Book 4: Honor shoots a couple of assholes in pistol duels. Is forcibly retired to her estate on Space Utah which she obtained at the end of book 2.
Book 5: Life on Space Utah running her estate, Space Utah isn’t quite as civilized as Space England. They still only have sword duels instead of pistols.
Book 6: Out of retirement. Secret mission to the Space Barbary Coast which is adjacent to Space Germany.
Book 7: Honor and her ship are captured by “Reign-of-Terror” Space France and send to Space Devil’s island.
Book 8: Honor’s escape from Space Devil’s island and various events having to do with the wider war.
Book 9: The fallout from “Honor was declared dead but isn’t”, also the Space French have had enough of the “Reign of terror” bullshit.
Book 10: Nobody wants another war but it’s happening because people are idiots. Space England is expanding into another area of space. One of the planets is literally named Montana and was settled by cattle ranchers.
Book 11: Honor loses a battle, and one of her friends (soon to be a series of her own) gets captured, the universe gets new military toy to play with. Honor’s relationships get more complicated.
Book 12: Secret attack on Space England Shipyards as the result of events of 4 seperate side novels that features Honor’s friend and Space Montana in one, and Space Haiti versus the Space Genetic Illuminati. Basically “Go read the side novel series or be somewhat lost”.
Although hearing the exact same scene in three different books was kinda of annoying. You do find out that “Space Germany doesn’t put up with crap” though.
Book 13: The Space Genetic Illuminati has managed to engineer war between Space Italy (which includes the actual planet Earth) and Space England. Space England, France, and Germany realize they’re getting setup by the Space Genetic Illuminati, but Space Italy is the 4000 Super Dreadnaught Gorilla of Space so war is inevitable.
Book 14: Still in process of that one. So far Space Italy is beginning to realize they missed out of 70+ years of military technical development and refinement that was the result of Space England and France beating the crap out of each other.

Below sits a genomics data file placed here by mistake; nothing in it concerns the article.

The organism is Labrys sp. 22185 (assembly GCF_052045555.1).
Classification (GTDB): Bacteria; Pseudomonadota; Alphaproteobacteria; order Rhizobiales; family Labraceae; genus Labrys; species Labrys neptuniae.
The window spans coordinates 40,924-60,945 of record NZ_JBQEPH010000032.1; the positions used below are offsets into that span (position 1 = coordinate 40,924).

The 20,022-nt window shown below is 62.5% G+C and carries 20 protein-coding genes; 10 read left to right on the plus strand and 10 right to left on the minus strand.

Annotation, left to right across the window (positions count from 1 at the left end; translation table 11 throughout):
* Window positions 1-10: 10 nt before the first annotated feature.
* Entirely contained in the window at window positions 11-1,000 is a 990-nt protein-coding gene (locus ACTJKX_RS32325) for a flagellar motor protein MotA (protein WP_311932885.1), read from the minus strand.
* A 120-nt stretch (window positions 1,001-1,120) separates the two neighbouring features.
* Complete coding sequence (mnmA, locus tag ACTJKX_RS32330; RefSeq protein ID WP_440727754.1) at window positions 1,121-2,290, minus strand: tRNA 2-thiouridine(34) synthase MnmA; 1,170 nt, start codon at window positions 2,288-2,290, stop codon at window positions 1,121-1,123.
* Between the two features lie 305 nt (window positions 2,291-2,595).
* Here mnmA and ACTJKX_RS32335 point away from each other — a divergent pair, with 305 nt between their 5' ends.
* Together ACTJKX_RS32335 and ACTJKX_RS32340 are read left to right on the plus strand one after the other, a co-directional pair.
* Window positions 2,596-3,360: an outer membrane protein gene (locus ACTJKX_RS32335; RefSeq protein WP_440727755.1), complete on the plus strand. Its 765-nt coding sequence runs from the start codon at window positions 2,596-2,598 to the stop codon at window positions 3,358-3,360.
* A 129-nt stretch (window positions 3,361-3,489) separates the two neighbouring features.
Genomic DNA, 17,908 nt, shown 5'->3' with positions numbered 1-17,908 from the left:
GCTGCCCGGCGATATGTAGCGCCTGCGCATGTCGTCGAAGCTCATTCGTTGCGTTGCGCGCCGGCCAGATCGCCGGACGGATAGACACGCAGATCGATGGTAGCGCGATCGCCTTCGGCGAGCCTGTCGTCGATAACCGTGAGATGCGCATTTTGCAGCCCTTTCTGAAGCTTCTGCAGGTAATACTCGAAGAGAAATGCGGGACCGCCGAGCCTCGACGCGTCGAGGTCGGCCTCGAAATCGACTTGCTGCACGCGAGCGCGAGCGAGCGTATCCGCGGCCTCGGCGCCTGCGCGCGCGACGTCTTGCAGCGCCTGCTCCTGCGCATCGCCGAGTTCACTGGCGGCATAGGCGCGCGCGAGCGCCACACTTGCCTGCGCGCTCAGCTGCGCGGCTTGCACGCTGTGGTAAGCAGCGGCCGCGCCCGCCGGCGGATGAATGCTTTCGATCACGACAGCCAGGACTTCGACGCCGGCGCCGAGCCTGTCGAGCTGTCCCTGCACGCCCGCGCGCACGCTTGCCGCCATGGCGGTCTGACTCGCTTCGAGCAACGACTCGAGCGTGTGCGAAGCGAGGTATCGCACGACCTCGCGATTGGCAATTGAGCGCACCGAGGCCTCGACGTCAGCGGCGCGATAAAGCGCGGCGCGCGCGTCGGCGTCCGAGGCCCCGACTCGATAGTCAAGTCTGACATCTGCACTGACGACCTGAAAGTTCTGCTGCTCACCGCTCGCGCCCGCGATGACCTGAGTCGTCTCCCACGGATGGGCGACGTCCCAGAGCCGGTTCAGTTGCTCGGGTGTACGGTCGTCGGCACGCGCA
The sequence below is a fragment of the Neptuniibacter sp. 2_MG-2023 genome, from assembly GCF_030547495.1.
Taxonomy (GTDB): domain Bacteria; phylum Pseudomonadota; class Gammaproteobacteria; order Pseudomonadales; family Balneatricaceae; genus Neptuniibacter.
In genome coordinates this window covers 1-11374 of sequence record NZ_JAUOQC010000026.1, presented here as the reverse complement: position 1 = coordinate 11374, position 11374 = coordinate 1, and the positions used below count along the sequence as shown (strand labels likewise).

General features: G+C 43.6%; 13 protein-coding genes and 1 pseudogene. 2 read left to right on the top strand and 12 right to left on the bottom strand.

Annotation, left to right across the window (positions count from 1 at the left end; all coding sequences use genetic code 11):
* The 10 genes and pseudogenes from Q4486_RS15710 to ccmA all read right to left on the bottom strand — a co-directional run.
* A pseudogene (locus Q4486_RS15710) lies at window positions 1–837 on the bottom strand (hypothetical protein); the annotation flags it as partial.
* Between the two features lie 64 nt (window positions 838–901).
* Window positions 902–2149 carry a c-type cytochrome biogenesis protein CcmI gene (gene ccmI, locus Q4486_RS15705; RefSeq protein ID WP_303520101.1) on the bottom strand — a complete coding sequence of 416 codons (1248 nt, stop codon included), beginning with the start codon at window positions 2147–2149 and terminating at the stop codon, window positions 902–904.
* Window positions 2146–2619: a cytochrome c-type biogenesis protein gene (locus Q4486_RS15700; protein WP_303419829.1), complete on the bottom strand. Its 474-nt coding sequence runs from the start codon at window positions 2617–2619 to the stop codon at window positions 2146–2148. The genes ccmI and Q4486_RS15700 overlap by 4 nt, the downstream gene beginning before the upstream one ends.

These are very broad brushstrokes and I’m not even mentioning even half the insanity that happens along the way.
Ok I don’t know how I feel about having Space Hornblower be so literal as to have pistol and sword duels, and other obvious trappings of the age of sail simply “in-spaced”
But might be worth one audible credit at a minimum.
The “Physics” of the Universe favor was definitely crafted to mimic “Age of Sail” (2-D combat, Broadsides, and Bow and Rear shots are especially deadly) However over time new technologies emerge that make “Space Carriers” practical, and giant Super Dreadnoughts become obsolete by more modern battlecruisers and missile cruisers.
Also the way Space France as it was written in the early was particularly annoying. Everyone had a guaranteed living stipend so 60% of the population didn’t feel the need to work.
“Get Out”. It’s like I knew all the characters personally. The heiress has…“untoward” desires.Her family, which is “accepting” of his differences, to a degree. The only differences was that his friends were able to get him out before any truly bad things happened.
George C. Scott in Patton reminded me of Dr. Strangelove, so I rewatched that classic. To finalize the Scott-a-thon, I watched The Changeling (1980), which is apparently a classic horror movie. I would guess it’s one of those early horror movies, alongside say The Exorcist, that defined a bunch of what are now horror tropes. Not much in the way of jump scares, refreshing to see a competent protagonist work through some shit, an actor who can act, and horror that plays by a consistent set of rules—all good stuff!
The Changeling also partially set in Seattle, and includes a recognizable exterior shot of Rainier Tower and a shot ostensibly from the tower that has the Space Needle in the background. Why do I remember this tower from wandering through Seattle during PAX West? It’s the one with the weird inverted base!
I even took a picture of it last PAX!